A POWs Memories

BThomsonGBThomsonGBv1.pdf

Title

A POWs Memories

Description

Comments on target (Frankfurt) and odds on being shot down. It was their 19th operation and out of 124 aircrew shot down that night only 10 survived, five from their crew. Mentions evading, capture, initial treatment and journey to camp (Stalag Luft VII). Met up other prisoners of war and learned of fate of other two of their crew. Provides history and description of camp.

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Four page printed document

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IBCC Digital Archive

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This content is available under a CC BY-NC 4.0 International license (Creative Commons Attribution-NonCommercial 4.0). It has been published ‘as is’ and may contain inaccuracies or culturally inappropriate references that do not necessarily reflect the official policy or position of the University of Lincoln or the International Bomber Command Centre. For more information, visit https://creativecommons.org/licenses/by-nc/4.0/ and https://ibccdigitalarchive.lincoln.ac.uk/omeka/legal.

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Identifier

BThomsonGBThomsonGBv1

Transcription

[underlined] A P.O.Ws. MEMORIES [/underlined]

Battle Order:

Briefing room preparations.

The date 12/9/44 – the target FRANKFURT.
398 Lancasters detailed to bomg [sic]
The central station rail lines – last major attack on the war of Frankfurt.

This was our nineteenth operation: there was a philosophy, often proved to be unreliable, which said that on your first operation there was a 1 in 20 possibility of being shot down and after five operations that became a 1in 5 chance, increasing to a 1 in 2 chances after your 10th operation.

Seventeen aircraft lost that night – of the 124 aircrew shot down there were only 10 survivors and five came from our crew.

I’ve already described out being shot down, and the eight days we spent trying to walk out of Germany before being caught on the

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outskirts of Rastatt, north of the Rhine.

On the third day we were moved to a small village jail where we met up with three other P.O.Ws. and eventually moved to Dulag Luft the Luftwaffe’s interrogation centre for airborne prisoners. We only spent two or three days there for Arnheim to take place and there was an influx of prisoners. We were put aboard a train – a corridor train with six to each compartment and were each issued with a Red Cross Food Parcel: here we had met up with two other members of our crew, who had been told we had been killed. Three were still missing and our concen[sic ]was foir[sic] our Rear Gunner who was a Jews, but when we arrived at our Prison Camp “Spag” was in the crowd waiting to greet the new entrants. We learned later that our Pilot and Mid-upper Gunner had been killed.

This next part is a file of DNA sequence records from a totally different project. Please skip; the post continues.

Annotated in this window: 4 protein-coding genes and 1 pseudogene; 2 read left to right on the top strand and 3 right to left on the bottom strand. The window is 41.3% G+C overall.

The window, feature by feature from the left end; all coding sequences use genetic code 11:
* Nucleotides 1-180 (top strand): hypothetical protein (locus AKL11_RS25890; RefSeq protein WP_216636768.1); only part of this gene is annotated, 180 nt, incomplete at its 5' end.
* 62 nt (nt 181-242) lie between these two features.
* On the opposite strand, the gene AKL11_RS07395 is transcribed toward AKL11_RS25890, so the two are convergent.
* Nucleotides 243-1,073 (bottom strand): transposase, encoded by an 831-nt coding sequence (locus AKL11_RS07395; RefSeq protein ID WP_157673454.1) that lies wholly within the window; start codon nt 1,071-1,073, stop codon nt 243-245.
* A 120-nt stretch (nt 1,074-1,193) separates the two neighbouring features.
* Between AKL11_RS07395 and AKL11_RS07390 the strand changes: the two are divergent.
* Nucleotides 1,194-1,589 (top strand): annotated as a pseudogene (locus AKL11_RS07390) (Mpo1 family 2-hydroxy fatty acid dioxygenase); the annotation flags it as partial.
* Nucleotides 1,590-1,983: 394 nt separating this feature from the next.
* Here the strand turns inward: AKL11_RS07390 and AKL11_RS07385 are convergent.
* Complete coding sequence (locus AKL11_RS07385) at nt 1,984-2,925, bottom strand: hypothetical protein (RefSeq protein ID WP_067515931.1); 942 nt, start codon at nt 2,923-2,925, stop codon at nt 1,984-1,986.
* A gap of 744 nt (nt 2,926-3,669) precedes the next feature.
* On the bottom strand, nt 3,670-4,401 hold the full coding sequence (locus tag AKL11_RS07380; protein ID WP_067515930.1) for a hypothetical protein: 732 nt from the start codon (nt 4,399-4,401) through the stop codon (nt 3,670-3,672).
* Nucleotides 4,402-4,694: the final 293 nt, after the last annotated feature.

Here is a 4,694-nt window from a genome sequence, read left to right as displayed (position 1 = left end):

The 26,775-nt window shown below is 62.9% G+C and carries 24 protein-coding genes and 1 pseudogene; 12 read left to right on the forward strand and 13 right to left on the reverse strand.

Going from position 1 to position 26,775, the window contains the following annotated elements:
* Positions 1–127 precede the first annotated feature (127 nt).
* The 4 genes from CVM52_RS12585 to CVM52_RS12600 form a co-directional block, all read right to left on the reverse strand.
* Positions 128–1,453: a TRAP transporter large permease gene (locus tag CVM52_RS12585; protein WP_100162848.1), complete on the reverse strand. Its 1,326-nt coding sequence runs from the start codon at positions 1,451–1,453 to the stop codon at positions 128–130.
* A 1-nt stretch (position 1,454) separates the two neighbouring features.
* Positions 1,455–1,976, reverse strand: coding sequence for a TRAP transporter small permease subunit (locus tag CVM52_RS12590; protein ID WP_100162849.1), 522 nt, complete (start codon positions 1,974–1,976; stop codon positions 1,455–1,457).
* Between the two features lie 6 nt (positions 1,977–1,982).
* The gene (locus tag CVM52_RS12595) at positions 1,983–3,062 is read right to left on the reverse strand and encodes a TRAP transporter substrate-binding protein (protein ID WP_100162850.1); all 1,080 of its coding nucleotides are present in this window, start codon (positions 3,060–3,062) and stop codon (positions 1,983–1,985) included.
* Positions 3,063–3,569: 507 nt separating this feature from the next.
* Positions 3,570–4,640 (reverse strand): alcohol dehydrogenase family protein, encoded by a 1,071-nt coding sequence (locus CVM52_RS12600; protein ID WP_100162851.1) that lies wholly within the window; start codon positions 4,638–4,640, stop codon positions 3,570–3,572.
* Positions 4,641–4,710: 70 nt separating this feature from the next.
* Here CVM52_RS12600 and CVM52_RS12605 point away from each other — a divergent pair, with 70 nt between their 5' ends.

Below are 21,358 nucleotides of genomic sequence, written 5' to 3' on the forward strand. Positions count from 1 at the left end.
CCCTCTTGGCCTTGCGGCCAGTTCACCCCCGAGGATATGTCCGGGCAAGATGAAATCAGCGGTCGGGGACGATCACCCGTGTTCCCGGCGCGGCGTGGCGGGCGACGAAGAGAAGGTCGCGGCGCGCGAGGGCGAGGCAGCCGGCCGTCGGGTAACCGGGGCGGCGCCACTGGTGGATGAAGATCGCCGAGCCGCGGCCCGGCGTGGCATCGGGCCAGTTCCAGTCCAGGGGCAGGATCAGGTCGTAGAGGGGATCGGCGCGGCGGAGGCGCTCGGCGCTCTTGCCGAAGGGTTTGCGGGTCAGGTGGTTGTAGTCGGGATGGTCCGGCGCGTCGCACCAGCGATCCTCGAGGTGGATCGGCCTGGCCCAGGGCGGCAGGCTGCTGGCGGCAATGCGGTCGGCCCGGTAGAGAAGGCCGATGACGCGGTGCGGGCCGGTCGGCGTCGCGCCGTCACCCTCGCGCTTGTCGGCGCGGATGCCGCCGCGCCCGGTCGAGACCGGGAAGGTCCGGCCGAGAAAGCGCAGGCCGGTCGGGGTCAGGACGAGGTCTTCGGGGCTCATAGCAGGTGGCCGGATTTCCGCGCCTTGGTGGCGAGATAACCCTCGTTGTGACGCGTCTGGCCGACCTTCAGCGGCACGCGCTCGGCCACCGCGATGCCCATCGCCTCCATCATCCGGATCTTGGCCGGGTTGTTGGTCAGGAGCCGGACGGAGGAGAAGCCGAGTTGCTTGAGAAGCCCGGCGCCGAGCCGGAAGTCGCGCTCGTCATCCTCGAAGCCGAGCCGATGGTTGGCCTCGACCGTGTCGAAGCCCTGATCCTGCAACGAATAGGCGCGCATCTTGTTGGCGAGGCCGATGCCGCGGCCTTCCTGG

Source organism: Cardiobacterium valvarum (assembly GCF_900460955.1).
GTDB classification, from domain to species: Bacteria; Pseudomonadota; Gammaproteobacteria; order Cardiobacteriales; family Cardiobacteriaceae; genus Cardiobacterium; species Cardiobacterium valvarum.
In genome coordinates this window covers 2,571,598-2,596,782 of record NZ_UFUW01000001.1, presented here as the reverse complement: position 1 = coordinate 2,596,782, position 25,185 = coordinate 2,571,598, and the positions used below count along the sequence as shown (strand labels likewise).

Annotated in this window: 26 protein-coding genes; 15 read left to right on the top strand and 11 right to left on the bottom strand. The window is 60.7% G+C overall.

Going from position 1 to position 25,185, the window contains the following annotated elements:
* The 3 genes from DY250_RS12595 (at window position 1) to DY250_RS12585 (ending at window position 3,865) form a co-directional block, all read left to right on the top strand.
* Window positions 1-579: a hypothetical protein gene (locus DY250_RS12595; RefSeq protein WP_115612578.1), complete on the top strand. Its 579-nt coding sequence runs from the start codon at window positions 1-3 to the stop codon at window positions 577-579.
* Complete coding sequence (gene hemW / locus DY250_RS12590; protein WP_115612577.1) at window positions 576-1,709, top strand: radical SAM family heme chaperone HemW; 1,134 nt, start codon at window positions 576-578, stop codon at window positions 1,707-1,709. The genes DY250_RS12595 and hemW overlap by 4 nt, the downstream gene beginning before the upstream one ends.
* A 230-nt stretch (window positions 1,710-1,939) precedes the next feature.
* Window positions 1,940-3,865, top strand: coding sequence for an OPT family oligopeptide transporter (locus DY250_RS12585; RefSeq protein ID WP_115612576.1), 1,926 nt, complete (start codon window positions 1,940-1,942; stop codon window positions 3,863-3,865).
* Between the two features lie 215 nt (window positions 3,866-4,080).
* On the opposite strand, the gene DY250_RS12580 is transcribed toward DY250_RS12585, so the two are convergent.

The train journey was over a few days, sometimes being laid up in sidings for hours at a time. Eventually we arrived at our camp. Stalag Luft VII (Banau) which the Luftwaffe had somewhat

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optimistically built in the middle of the Eastern Front in Silesia. The camp opened in June 1944 but was not yet finished when we arrived; indeed for the first few weeks we slept in small huts (kennels) sleeping six men. There was no electricity and only one water pump for over 800 men. At the end of July 36 POWs were transferred in from the Stalag 383, bringing with them their secret radio, and news of the war’s progress was distributed round the camp each night. Although the Germans new the radio existed they were never able to find it.

The new camp was built in an adjacent compound; the Germans realised that there were a number of POWs that there were a number of POWs that were Army – almost certainly from Arnheim - and the Germans decided that they should work, so they were taken to the new compound and made to help with the construction of the new huts, not realising their work was being sabotaged. The following day another group of men dressed in Army uniform took their places and continued to work in the new compound; at the end of the day when they were leaving to return to the kennel compound

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they slammed the door of the hut on which they had bene working and the roof fell in, No one worked after that!

Another ploy was to disrupt the morning and evening parades by filling in blank files. This resulted in a count of more prisoners than were actually in the camp.

The new compound contained eight barrack blocks, each of fourteen rooms – 12 PoWs to a room, two tiered bunks, a table chairs and a stove. This was luxury. Two ablution blocks, a cookhouse and a large hall with a stage. It was surrounded by a double barbed wire fence sixteen feet high with armed guard towers on every side.

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Citation

“A POWs Memories,” IBCC Digital Archive, accessed May 21, 2022, https://ibccdigitalarchive.lincoln.ac.uk/omeka/collections/document/34258.

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